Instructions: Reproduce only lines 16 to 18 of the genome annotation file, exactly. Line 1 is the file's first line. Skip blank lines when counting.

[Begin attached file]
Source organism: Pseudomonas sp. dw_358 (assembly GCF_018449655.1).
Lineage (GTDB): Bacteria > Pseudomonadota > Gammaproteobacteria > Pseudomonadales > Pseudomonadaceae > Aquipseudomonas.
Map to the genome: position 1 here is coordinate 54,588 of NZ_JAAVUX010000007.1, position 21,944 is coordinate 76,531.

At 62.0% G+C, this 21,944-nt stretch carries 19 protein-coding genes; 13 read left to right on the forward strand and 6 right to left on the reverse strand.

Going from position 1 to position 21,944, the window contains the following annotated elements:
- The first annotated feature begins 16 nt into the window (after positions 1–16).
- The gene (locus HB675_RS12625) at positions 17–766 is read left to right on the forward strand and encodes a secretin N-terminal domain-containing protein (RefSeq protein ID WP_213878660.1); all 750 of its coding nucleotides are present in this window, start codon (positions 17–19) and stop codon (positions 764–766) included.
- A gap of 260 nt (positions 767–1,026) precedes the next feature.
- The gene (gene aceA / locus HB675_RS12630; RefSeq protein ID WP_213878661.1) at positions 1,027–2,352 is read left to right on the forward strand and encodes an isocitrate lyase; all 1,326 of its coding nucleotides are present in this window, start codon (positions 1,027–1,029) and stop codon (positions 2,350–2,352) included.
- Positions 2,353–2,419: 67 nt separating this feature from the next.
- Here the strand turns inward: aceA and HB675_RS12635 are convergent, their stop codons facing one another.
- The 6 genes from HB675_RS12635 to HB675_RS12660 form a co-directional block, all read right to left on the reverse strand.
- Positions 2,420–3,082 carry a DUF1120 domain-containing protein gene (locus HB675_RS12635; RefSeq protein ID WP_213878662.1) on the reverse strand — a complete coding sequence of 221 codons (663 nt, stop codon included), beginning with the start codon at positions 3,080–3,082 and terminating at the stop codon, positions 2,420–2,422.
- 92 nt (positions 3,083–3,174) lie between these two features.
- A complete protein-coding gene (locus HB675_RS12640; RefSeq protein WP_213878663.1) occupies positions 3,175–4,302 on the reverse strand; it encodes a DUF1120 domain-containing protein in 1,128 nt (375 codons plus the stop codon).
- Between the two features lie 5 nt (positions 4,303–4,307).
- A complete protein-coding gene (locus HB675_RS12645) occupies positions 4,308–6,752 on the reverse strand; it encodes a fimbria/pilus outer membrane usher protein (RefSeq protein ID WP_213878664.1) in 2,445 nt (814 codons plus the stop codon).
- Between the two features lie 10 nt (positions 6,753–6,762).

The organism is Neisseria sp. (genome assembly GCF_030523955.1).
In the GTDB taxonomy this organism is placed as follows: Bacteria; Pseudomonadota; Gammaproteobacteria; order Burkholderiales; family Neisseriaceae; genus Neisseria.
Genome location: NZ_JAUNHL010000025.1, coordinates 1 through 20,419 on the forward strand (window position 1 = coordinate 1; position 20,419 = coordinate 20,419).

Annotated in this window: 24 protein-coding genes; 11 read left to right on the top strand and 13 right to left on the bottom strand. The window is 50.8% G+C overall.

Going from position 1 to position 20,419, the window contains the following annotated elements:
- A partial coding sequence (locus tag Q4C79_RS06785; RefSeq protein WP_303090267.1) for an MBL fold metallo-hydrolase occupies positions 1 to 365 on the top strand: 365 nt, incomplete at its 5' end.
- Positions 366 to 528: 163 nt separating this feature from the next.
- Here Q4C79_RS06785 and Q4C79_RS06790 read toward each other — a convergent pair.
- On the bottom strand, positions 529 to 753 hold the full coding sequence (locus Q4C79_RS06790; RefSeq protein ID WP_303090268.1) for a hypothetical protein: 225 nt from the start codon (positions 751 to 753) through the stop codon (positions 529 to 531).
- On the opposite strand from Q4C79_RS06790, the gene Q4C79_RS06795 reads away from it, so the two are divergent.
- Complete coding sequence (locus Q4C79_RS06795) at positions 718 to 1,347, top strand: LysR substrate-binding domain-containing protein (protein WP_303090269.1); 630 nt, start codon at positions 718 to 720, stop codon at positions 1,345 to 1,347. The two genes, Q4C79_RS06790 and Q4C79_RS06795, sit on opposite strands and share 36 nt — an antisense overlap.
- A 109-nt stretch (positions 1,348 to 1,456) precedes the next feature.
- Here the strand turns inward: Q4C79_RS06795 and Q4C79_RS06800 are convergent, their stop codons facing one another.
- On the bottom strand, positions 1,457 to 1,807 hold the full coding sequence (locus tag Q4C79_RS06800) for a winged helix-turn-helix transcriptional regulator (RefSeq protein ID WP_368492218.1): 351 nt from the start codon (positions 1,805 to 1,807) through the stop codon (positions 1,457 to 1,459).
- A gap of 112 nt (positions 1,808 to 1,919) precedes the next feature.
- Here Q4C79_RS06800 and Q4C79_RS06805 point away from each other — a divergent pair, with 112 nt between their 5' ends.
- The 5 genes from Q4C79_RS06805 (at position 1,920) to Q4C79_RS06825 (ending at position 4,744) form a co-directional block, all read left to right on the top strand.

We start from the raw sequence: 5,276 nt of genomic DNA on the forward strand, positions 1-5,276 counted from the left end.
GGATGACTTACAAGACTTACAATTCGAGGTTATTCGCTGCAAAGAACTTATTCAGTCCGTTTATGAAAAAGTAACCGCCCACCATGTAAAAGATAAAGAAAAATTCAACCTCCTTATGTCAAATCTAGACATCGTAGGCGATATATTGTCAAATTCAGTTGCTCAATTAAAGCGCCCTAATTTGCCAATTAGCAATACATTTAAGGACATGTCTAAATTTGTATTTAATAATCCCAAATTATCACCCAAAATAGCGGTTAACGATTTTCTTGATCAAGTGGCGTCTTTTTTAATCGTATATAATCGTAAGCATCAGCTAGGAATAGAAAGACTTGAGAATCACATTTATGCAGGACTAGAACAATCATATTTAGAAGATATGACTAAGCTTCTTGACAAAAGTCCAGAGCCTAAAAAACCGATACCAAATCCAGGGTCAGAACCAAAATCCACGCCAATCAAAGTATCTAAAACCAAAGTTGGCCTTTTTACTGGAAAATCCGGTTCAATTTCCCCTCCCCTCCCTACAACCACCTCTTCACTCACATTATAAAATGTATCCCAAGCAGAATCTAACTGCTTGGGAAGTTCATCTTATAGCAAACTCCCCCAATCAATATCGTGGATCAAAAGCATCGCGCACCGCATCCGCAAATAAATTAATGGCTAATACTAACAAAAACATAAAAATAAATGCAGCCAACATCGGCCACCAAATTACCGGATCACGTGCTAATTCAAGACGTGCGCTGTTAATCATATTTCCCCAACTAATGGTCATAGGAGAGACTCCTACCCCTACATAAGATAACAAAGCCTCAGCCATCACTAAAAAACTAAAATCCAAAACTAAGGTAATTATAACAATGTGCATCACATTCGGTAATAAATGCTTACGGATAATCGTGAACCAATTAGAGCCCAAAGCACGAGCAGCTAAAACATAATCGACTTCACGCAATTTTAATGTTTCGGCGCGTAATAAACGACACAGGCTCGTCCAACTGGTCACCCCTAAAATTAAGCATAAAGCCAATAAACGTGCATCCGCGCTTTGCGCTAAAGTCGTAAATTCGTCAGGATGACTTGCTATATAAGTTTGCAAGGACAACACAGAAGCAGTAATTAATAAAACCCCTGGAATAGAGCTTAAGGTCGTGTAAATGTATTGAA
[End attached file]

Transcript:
- Between the two features lie 5 nt (positions 4,303–4,307).
- A complete protein-coding gene (locus HB675_RS12645) occupies positions 4,308–6,752 on the reverse strand; it encodes a fimbria/pilus outer membrane usher protein (RefSeq protein ID WP_213878664.1) in 2,445 nt (814 codons plus the stop codon).
- Between the two features lie 10 nt (positions 6,753–6,762).